Then things took a turn for the strange. Jerome hands Kelly a tube of skin lotion and insists that he rub some on his hands. Kelly is like WTF, but didn’t want to offend our new manager who seemed quite adamant about the use of hand lotion. So Kelly starts lubing up as Jerome starts asking him all kinds of weird questions about how often he works out and what his girlfriend is like. You can see where this is going. Kelly gets all freaked out and promptly makes up an excuse for having to leave. He leaps up and practically runs out the door. Jerome seemed annoyed, but let him go, reminding him tat we are to show up at the Palladium at 3pm on Thursday. Kelly relayed the story upon his return. It was so weird, we really didn’t know what to think, yet the gig sounded incredible, so we agreed to show up and see what happened.
BUM RUSH THE SHOW
We arrive at the Palladium that Saturday, not knowing what to expect. All we knew was that 3pm was a really weird time for a Hip Hop show. Then we saw the marquee. It read:
Special benefit performance:
The Secret Garden
Special guest Vice President Dan Quayle
Dan Quayle? The Secret Garden? Spiderman? WTF?
We get inside and find Jerome. It was soon revealed to us that the event was a free show for homeless kids from New York City shelters. Dan Quayle was the guest speaker, which was the reason for all the secrecy. The FBI had dogs and bomb teams sweeping the entire club. There were people and dogs running around everywhere. It was chaos.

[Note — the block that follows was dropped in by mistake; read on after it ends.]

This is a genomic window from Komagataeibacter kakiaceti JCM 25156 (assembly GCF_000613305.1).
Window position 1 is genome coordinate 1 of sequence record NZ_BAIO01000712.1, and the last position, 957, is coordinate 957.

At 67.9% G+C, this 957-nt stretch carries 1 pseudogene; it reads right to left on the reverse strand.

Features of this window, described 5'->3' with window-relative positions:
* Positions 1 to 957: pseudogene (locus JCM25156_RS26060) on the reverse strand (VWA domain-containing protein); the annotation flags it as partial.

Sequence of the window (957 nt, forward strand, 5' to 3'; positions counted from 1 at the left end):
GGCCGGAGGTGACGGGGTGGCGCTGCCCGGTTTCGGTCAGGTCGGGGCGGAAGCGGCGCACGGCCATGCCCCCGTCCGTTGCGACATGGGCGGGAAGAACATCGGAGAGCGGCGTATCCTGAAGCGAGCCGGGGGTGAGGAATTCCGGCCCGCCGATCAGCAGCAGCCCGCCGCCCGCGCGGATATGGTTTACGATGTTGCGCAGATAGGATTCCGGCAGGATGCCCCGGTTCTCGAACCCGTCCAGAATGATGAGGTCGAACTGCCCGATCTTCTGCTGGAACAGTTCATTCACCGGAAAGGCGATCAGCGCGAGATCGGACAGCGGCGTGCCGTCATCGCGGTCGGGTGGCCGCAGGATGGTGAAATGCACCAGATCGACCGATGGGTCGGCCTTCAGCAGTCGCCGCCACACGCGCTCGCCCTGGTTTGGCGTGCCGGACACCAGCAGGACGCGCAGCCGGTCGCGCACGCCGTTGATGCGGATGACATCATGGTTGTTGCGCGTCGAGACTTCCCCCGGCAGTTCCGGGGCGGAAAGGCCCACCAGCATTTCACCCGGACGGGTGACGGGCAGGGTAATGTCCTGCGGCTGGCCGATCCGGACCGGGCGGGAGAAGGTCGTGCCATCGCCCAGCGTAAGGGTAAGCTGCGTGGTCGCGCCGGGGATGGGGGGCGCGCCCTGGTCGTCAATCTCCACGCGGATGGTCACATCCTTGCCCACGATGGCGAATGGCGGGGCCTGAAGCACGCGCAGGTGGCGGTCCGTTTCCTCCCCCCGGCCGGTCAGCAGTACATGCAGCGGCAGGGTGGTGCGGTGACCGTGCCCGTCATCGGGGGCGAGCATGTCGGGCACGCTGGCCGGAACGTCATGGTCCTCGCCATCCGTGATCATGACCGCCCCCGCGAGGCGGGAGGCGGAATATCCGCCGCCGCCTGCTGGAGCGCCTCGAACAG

We were dumbfounded. I guess we were thrilled to be performing with Run DMC and Whodini. But Spiderman? The Secret Garden? It was all too weird.
They showed us the schedule. There were a few other no-name acts like us. We were going on 3rd, right after Spiderman. Jerome then casually points out that, since this is a show for kids, we cannot curse or mention guns of any kind. Huh? Cursing and guns was pretty much our whole act. WTF! We were in a panic. We ran in to Lord Finesse and asked him if he had been given the same restrictions. “Ahh yeah, man, my manager told me weeks ago. My show is tight. No cursing or none of that mess”. He seemed quite relaxed. We felt like idiots.
We huddled together in a panic trying to do a last minute re-write of the lyrics as packs of wild-ass homeless kids started filing in.
Whodini / 3rd Bass/ Lord Finesse
These kids were out of control. They ranged in age from 5 to about 15. As soon as they got inside, they started running around, hooting and hollering like crazy and badly in need of some Ritalin. Clearly, these kids didn’t get out much.